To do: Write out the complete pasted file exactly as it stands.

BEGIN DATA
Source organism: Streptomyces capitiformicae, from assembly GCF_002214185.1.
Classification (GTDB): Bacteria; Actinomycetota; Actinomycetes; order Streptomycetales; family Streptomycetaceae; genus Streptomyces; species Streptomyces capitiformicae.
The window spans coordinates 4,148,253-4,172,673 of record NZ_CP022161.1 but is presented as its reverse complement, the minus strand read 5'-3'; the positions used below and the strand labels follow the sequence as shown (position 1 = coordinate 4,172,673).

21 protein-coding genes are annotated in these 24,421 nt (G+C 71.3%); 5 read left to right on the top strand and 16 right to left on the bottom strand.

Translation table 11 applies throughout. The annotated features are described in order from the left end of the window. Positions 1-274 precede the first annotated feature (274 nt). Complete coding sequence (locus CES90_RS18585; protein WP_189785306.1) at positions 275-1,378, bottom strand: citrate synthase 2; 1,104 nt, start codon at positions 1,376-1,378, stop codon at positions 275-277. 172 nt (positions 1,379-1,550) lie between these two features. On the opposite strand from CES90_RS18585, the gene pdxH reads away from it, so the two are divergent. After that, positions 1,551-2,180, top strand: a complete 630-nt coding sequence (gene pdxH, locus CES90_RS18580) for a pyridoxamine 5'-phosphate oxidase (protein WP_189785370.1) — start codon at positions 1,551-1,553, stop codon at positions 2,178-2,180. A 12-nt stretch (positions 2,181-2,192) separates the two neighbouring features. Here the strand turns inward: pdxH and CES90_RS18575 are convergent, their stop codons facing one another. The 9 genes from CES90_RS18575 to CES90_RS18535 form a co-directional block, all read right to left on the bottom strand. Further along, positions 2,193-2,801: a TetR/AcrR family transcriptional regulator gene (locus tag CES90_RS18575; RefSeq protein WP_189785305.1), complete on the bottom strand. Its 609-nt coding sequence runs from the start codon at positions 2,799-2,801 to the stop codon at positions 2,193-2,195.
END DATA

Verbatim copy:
Source organism: Streptomyces capitiformicae, from assembly GCF_002214185.1.
Classification (GTDB): Bacteria; Actinomycetota; Actinomycetes; order Streptomycetales; family Streptomycetaceae; genus Streptomyces; species Streptomyces capitiformicae.
The window spans coordinates 4,148,253-4,172,673 of record NZ_CP022161.1 but is presented as its reverse complement, the minus strand read 5'-3'; the positions used below and the strand labels follow the sequence as shown (position 1 = coordinate 4,172,673).

21 protein-coding genes are annotated in these 24,421 nt (G+C 71.3%); 5 read left to right on the top strand and 16 right to left on the bottom strand.

Translation table 11 applies throughout. The annotated features are described in order from the left end of the window. Positions 1-274 precede the first annotated feature (274 nt). Complete coding sequence (locus CES90_RS18585; protein WP_189785306.1) at positions 275-1,378, bottom strand: citrate synthase 2; 1,104 nt, start codon at positions 1,376-1,378, stop codon at positions 275-277. 172 nt (positions 1,379-1,550) lie between these two features. On the opposite strand from CES90_RS18585, the gene pdxH reads away from it, so the two are divergent. After that, positions 1,551-2,180, top strand: a complete 630-nt coding sequence (gene pdxH, locus CES90_RS18580) for a pyridoxamine 5'-phosphate oxidase (protein WP_189785370.1) — start codon at positions 1,551-1,553, stop codon at positions 2,178-2,180. A 12-nt stretch (positions 2,181-2,192) separates the two neighbouring features. Here the strand turns inward: pdxH and CES90_RS18575 are convergent, their stop codons facing one another. The 9 genes from CES90_RS18575 to CES90_RS18535 form a co-directional block, all read right to left on the bottom strand. Further along, positions 2,193-2,801: a TetR/AcrR family transcriptional regulator gene (locus tag CES90_RS18575; RefSeq protein WP_189785305.1), complete on the bottom strand. Its 609-nt coding sequence runs from the start codon at positions 2,799-2,801 to the stop codon at positions 2,193-2,195.